If information and enlightenment is what Epstein truly seeks, here’s some suggested reading (letter)
I read Stewart Epstein’s letter, “Thoughts on conservative thought,” with a mixture of puzzlement and amusement (Tuesday, Sept. 25). Regarding his two cited sources, I read through them and found that “Dark Money” was nothing more than a 378-page diatribe against the Koch brothers. His second source, “Democracy in Chains,” while not quite so full of dark references to the Kochs, was nothing more than a combination hit job on the Kochs and an apologia for every liberal/progressive program imaginable.
If Mr. Epstein is truly interested in understanding and becoming an expert on conservative thought, I wonder if in his 40-year project he has consulted the works of at least some of the leading conservative/libertarian thinkers of the past 200 to 250 years.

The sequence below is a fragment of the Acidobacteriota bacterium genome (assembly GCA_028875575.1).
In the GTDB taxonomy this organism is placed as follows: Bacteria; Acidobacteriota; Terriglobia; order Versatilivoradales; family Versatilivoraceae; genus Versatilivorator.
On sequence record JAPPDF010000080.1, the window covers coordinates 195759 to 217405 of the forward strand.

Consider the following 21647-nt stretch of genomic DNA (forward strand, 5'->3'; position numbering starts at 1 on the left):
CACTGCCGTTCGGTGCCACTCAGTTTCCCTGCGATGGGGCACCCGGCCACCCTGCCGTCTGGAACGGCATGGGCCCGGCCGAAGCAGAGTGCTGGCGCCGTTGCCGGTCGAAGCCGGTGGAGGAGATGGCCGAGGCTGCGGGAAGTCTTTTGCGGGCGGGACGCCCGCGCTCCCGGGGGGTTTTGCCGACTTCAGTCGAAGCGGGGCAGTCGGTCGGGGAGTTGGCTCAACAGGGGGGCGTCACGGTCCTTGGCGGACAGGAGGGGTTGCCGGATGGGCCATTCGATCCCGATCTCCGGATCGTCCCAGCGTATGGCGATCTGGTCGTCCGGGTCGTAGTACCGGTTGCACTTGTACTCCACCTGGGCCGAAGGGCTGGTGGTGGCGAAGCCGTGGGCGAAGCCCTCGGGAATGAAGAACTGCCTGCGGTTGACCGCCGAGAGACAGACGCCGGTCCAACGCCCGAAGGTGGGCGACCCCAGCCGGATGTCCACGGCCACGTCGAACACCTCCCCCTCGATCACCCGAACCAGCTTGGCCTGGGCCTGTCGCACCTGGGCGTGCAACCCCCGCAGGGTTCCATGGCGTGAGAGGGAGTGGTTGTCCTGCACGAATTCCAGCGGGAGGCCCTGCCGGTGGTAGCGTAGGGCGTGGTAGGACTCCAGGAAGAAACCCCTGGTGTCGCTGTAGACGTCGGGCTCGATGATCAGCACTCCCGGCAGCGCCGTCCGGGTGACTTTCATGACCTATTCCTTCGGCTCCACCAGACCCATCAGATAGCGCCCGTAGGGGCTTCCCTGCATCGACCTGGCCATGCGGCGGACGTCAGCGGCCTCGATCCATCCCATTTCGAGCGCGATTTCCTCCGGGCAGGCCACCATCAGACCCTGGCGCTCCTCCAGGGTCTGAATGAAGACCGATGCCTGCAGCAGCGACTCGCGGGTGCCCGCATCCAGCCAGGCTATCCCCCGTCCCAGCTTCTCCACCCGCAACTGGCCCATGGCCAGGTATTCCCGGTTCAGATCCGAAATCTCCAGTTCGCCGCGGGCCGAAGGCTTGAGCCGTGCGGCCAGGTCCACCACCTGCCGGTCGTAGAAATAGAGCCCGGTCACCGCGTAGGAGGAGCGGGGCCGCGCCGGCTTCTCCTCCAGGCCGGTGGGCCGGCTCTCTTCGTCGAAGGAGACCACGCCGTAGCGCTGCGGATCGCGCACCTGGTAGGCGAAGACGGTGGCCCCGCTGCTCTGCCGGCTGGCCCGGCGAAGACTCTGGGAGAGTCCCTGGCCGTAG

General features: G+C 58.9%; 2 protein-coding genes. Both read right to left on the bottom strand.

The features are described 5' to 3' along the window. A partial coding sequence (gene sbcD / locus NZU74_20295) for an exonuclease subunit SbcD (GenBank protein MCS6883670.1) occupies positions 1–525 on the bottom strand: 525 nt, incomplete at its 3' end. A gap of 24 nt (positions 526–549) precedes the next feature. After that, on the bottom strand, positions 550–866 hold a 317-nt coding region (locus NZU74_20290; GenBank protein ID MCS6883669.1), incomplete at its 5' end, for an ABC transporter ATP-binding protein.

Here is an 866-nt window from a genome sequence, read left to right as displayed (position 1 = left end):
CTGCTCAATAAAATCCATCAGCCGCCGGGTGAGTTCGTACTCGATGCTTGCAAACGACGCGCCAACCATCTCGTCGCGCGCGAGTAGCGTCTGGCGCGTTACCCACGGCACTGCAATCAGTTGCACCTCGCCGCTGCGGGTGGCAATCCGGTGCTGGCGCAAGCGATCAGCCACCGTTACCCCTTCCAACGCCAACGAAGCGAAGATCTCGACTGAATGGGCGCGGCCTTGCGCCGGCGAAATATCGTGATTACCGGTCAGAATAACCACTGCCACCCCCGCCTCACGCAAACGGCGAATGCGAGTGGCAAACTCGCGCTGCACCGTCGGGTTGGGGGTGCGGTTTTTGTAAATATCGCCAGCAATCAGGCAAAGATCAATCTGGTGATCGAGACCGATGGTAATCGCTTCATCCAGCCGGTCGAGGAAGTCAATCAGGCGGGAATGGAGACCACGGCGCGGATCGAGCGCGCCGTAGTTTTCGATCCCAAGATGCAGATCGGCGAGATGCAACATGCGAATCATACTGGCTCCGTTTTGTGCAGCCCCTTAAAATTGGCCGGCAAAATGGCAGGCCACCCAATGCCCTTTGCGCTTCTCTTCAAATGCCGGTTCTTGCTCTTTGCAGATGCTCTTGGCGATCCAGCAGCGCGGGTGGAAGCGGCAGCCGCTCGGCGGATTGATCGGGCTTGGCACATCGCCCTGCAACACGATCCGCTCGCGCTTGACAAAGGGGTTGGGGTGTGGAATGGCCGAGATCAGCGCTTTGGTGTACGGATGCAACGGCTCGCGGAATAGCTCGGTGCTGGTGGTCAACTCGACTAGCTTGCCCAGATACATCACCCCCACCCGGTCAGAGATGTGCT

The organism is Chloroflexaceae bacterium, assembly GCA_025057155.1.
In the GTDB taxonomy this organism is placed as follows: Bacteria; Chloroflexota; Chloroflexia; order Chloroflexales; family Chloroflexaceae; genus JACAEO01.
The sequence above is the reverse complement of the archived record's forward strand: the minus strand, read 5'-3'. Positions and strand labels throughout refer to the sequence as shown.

I recommend to his attention “Reflections on the Revolution in France,” by Edmund Burke; “The Road to Serfdom,” by F. A. Hayek; “God and Man at Yale,” by William F. Buckley; and “The Conservative Mind,” by Russell Kirk. If a book of a more recent vintage is desired, there is always “The Secret Knowledge,” by David Mamet. I am sure that he will find all these works informative and enlightening, if information and enlightenment is what he truly seeks.
His present sources are at best second- or even third-hand rehashes of political talking points from the perspective of the Democrat left and provide no useful information about conservative thought.
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